Transcribed from A Standard History of Kansas and Kansans, written and compiled by William E. Connelley, Secretary of the Kansas State Historical Society, Topeka. Chicago: Lewis Publishing Company, copyright 1918
FRANK A. BARDWELL. A large majority of the men who are engaged in working the oil fields of Kansas have been devoting their energies to this line of work all of their lives, whether as employes, employers, contractors, drillers or producers. They have had the experience from early youth and it is but natural that they should meet with success in their undertakings granted that opportunities are the same. But there is another class among the men who are making this one of the great industries, this being formed of the men who had their training in other fields of business endeavor, and who have had their own problems to work out and their commercial battles to fight with men who by reason of their experience were better equipped. In the cases where these men have won, their success is more than creditable. In the latter class of Kansas producers is found Frank A. Bardwell, of Chanute, whose uniformly successful career has invaded various avenues of business life.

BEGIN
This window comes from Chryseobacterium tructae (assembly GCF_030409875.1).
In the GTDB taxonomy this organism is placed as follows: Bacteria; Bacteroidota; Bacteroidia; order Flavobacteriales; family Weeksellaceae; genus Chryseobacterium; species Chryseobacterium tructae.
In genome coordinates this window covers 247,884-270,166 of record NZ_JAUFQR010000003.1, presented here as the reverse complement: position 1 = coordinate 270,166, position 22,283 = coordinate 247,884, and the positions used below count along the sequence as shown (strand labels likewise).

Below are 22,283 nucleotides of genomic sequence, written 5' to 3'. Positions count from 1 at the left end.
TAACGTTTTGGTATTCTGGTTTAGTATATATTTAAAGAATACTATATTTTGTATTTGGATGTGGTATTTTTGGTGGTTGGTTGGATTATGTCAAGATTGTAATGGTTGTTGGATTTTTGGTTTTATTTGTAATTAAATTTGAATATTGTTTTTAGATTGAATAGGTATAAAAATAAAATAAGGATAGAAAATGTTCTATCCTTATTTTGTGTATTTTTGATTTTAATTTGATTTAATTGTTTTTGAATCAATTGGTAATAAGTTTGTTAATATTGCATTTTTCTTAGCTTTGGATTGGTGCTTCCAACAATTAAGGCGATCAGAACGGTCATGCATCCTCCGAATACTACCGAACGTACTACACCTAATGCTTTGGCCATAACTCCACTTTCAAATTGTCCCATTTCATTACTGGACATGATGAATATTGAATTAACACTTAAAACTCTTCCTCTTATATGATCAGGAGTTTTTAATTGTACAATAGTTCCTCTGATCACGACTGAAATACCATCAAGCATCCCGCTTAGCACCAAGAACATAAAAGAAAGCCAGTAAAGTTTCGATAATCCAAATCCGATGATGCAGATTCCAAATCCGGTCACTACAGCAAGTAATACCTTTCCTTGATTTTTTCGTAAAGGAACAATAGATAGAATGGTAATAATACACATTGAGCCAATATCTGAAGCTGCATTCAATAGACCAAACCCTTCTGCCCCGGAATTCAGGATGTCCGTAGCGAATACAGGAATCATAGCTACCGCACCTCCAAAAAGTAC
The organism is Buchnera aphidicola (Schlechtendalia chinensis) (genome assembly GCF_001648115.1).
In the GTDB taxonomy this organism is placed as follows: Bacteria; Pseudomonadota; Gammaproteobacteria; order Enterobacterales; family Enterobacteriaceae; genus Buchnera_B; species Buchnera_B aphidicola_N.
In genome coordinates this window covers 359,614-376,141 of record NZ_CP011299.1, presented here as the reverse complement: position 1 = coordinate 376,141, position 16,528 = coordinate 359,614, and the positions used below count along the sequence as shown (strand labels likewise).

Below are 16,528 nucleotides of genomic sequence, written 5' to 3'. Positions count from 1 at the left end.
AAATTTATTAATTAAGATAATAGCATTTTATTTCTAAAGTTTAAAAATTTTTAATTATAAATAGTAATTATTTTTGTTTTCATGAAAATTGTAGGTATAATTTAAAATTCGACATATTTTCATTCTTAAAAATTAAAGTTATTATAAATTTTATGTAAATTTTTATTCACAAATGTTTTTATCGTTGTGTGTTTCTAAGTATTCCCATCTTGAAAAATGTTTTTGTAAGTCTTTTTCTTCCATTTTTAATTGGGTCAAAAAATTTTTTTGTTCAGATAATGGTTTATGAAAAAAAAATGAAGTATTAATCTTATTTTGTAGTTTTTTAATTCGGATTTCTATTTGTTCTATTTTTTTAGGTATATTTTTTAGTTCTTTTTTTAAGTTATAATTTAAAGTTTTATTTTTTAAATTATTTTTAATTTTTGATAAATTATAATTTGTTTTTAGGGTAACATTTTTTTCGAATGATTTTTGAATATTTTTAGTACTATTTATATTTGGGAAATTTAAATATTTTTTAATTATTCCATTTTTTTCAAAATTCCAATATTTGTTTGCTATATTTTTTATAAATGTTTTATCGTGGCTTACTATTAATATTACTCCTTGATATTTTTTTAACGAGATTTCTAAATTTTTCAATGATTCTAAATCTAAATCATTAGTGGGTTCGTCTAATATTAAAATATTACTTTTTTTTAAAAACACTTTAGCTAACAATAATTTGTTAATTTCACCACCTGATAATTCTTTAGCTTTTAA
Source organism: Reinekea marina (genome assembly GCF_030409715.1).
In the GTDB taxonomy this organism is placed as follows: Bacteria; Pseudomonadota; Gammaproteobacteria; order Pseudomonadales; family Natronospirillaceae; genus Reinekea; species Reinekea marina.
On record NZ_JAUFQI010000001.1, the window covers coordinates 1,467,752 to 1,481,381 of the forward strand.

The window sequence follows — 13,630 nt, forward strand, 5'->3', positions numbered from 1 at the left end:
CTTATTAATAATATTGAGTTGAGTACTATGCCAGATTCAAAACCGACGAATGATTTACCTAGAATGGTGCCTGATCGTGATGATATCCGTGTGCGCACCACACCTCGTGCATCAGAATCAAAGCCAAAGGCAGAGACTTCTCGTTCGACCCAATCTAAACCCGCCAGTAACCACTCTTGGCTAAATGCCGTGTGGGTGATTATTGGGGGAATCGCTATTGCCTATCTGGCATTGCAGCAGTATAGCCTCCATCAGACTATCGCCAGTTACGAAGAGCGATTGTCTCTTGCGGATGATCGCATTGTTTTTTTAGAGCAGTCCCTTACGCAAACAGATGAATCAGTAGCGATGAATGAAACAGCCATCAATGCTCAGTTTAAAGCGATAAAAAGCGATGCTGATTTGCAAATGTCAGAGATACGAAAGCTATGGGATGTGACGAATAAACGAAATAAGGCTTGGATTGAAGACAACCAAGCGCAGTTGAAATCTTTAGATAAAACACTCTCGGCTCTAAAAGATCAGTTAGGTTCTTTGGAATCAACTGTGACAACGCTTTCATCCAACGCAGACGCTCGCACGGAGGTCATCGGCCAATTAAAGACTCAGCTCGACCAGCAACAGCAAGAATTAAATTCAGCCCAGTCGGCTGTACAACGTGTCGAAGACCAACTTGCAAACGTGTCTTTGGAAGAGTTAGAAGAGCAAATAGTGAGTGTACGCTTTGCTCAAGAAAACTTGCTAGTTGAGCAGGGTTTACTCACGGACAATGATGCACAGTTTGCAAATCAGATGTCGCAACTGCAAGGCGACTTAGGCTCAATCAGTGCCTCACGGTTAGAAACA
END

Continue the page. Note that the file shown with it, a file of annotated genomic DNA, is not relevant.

Mr. Bardwell was born at Ottawa, the county seat of LaSalle County, Illinois, August 11, 1870, and is a son of A. G. and Mary (Drake) Bardwell, and is of English descent, the family having come to America from England previous to the American Revolution and settled in New York. His grandfather was a native of Pennsylvania, who carried on the lumber business throughout his life and died in the Keystone State prior to the birth of his grandson. A. G. Bardwell was born at Tunkhannock, the county seat of Wyoming County, Pennsylvania, in 1833, and was reared in his native state. As a young man he sought his fortune in the West, locating at Ottawa, LaSalle County, Illinois, where he interested himself in farming. While there the Civil war came on and he enlisted in the One Hundred and Fourth Regiment, Illinois Volunteer Infantry, with which he served for three years, and established a fine record for courage and faithful discharge of duty. He took part in numerous skirmishes, was with his regiment in all its long and wearisome marches, and participated in the great battles of Shiloh, Lookout Mountain, Bull Run, Chickamauga and Cold Harbor, many smaller engagements, and the siege of Vicksburg. At the close of the war he received his honorable discharge and returned to Illinois, where he resumed his activities as a farmer and also engaged in buying and selling livestock. In 1881, on coming to Kansas, he located at Humboldt, in the same line of business, and later went to Erie, where he was also a stock dealer. After several years at the latter point, he retired from active business affairs and removed to Chanute, where he now lives in retirement. Mr. Bardwell is now eighty-three years of age, but is still in good health and spirits and alive to all the important public questions of the day. He is a "stand-pat" republican, belongs to the Masons and the Grand Army of the Republic, and is a faithful member of the Presbyterian Church, in which he has served as an elder. During the active years of his career he was industrious and energetic, so that now, in the evening of life, he is able to enjoy the comforts that belong only to those whose careers have been characterized by hard, well-directed work. Mr. Bardwell married Miss Mary Drake, who was born in 1834, in Bradford County, Pennsylvania, and died at Thayer, Kansas, in 1911. To this union there have been born five children, namely: Mary, who is the wife of R. B. McCutchan, an attorney of Longton, Kansas; Charles H., an oil operator of Chanute; Cora, who died at Chanute, in April, 1914, as the wife of O. L. Holley, a traveling salesman with headquarters at Parsons, Kansas; Dora, twin of Cora, who is the wife of A. G. Liddle, an oil operator of Independence, Kansas; and Frank A.